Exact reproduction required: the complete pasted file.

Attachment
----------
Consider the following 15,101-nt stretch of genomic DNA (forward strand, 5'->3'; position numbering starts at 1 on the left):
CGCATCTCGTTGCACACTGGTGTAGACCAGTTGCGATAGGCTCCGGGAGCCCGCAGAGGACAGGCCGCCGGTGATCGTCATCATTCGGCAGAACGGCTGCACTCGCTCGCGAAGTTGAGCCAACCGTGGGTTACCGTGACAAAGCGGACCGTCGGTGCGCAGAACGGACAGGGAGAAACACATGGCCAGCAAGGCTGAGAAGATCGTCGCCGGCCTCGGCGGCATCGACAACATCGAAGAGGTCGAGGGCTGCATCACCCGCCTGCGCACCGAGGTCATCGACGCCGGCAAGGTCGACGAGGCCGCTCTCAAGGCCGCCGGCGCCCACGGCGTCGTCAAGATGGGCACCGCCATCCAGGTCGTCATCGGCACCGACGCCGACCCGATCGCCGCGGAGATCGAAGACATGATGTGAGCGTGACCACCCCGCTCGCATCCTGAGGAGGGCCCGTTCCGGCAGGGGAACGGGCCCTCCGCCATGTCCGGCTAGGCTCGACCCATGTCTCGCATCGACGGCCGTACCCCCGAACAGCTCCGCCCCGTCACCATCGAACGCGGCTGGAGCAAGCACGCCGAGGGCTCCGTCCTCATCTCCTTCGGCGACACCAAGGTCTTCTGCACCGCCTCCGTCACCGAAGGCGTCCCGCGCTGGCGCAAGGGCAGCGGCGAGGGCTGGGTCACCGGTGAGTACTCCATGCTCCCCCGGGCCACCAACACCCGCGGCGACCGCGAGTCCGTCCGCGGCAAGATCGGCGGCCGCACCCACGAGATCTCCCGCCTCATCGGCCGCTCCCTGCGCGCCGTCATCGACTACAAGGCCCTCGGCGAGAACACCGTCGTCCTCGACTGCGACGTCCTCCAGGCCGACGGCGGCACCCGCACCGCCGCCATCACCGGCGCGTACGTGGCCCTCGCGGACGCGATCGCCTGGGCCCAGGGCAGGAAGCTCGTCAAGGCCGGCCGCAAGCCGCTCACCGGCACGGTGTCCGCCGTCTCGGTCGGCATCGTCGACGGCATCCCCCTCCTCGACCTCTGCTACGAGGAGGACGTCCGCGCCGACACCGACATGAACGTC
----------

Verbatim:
Consider the following 15,101-nt stretch of genomic DNA (forward strand, 5'->3'; position numbering starts at 1 on the left):
CGCATCTCGTTGCACACTGGTGTAGACCAGTTGCGATAGGCTCCGGGAGCCCGCAGAGGACAGGCCGCCGGTGATCGTCATCATTCGGCAGAACGGCTGCACTCGCTCGCGAAGTTGAGCCAACCGTGGGTTACCGTGACAAAGCGGACCGTCGGTGCGCAGAACGGACAGGGAGAAACACATGGCCAGCAAGGCTGAGAAGATCGTCGCCGGCCTCGGCGGCATCGACAACATCGAAGAGGTCGAGGGCTGCATCACCCGCCTGCGCACCGAGGTCATCGACGCCGGCAAGGTCGACGAGGCCGCTCTCAAGGCCGCCGGCGCCCACGGCGTCGTCAAGATGGGCACCGCCATCCAGGTCGTCATCGGCACCGACGCCGACCCGATCGCCGCGGAGATCGAAGACATGATGTGAGCGTGACCACCCCGCTCGCATCCTGAGGAGGGCCCGTTCCGGCAGGGGAACGGGCCCTCCGCCATGTCCGGCTAGGCTCGACCCATGTCTCGCATCGACGGCCGTACCCCCGAACAGCTCCGCCCCGTCACCATCGAACGCGGCTGGAGCAAGCACGCCGAGGGCTCCGTCCTCATCTCCTTCGGCGACACCAAGGTCTTCTGCACCGCCTCCGTCACCGAAGGCGTCCCGCGCTGGCGCAAGGGCAGCGGCGAGGGCTGGGTCACCGGTGAGTACTCCATGCTCCCCCGGGCCACCAACACCCGCGGCGACCGCGAGTCCGTCCGCGGCAAGATCGGCGGCCGCACCCACGAGATCTCCCGCCTCATCGGCCGCTCCCTGCGCGCCGTCATCGACTACAAGGCCCTCGGCGAGAACACCGTCGTCCTCGACTGCGACGTCCTCCAGGCCGACGGCGGCACCCGCACCGCCGCCATCACCGGCGCGTACGTGGCCCTCGCGGACGCGATCGCCTGGGCCCAGGGCAGGAAGCTCGTCAAGGCCGGCCGCAAGCCGCTCACCGGCACGGTGTCCGCCGTCTCGGTCGGCATCGTCGACGGCATCCCCCTCCTCGACCTCTGCTACGAGGAGGACGTCCGCGCCGACACCGACATGAACGTC